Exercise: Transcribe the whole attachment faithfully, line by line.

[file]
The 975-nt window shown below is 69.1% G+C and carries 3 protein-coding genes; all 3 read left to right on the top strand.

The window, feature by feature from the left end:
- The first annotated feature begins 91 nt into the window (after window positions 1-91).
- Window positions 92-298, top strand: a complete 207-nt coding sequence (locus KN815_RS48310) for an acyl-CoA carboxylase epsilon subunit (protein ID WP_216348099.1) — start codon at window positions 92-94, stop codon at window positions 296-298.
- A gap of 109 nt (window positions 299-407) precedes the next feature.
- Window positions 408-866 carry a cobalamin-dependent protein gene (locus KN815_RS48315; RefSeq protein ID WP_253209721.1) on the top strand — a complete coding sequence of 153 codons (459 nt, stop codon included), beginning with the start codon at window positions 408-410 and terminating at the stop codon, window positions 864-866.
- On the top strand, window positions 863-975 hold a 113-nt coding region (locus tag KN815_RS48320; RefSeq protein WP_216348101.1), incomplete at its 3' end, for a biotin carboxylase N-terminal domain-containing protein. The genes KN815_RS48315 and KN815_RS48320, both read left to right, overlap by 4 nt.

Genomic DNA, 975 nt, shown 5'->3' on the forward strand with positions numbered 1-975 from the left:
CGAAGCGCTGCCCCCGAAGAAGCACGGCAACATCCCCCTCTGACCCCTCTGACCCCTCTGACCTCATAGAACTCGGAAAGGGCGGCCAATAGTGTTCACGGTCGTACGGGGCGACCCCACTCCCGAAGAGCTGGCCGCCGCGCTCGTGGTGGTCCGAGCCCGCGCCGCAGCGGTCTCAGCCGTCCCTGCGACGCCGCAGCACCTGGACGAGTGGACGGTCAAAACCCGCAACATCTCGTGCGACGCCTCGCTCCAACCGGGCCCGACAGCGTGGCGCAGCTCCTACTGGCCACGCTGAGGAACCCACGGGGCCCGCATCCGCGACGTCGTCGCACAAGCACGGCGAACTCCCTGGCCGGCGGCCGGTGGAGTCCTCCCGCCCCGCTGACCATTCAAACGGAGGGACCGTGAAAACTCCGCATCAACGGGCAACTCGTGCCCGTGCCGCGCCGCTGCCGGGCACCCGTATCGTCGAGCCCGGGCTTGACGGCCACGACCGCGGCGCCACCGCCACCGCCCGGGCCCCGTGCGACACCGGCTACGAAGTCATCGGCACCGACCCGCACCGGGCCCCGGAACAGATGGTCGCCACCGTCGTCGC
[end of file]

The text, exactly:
The 975-nt window shown below is 69.1% G+C and carries 3 protein-coding genes; all 3 read left to right on the top strand.

The window, feature by feature from the left end:
- The first annotated feature begins 91 nt into the window (after window positions 1-91).
- Window positions 92-298, top strand: a complete 207-nt coding sequence (locus KN815_RS48310) for an acyl-CoA carboxylase epsilon subunit (protein ID WP_216348099.1) — start codon at window positions 92-94, stop codon at window positions 296-298.
- A gap of 109 nt (window positions 299-407) precedes the next feature.
- Window positions 408-866 carry a cobalamin-dependent protein gene (locus KN815_RS48315; RefSeq protein ID WP_253209721.1) on the top strand — a complete coding sequence of 153 codons (459 nt, stop codon included), beginning with the start codon at window positions 408-410 and terminating at the stop codon, window positions 864-866.
- On the top strand, window positions 863-975 hold a 113-nt coding region (locus tag KN815_RS48320; RefSeq protein WP_216348101.1), incomplete at its 3' end, for a biotin carboxylase N-terminal domain-containing protein. The genes KN815_RS48315 and KN815_RS48320, both read left to right, overlap by 4 nt.

Genomic DNA, 975 nt, shown 5'->3' on the forward strand with positions numbered 1-975 from the left:
CGAAGCGCTGCCCCCGAAGAAGCACGGCAACATCCCCCTCTGACCCCTCTGACCCCTCTGACCTCATAGAACTCGGAAAGGGCGGCCAATAGTGTTCACGGTCGTACGGGGCGACCCCACTCCCGAAGAGCTGGCCGCCGCGCTCGTGGTGGTCCGAGCCCGCGCCGCAGCGGTCTCAGCCGTCCCTGCGACGCCGCAGCACCTGGACGAGTGGACGGTCAAAACCCGCAACATCTCGTGCGACGCCTCGCTCCAACCGGGCCCGACAGCGTGGCGCAGCTCCTACTGGCCACGCTGAGGAACCCACGGGGCCCGCATCCGCGACGTCGTCGCACAAGCACGGCGAACTCCCTGGCCGGCGGCCGGTGGAGTCCTCCCGCCCCGCTGACCATTCAAACGGAGGGACCGTGAAAACTCCGCATCAACGGGCAACTCGTGCCCGTGCCGCGCCGCTGCCGGGCACCCGTATCGTCGAGCCCGGGCTTGACGGCCACGACCGCGGCGCCACCGCCACCGCCCGGGCCCCGTGCGACACCGGCTACGAAGTCATCGGCACCGACCCGCACCGGGCCCCGGAACAGATGGTCGCCACCGTCGTCGC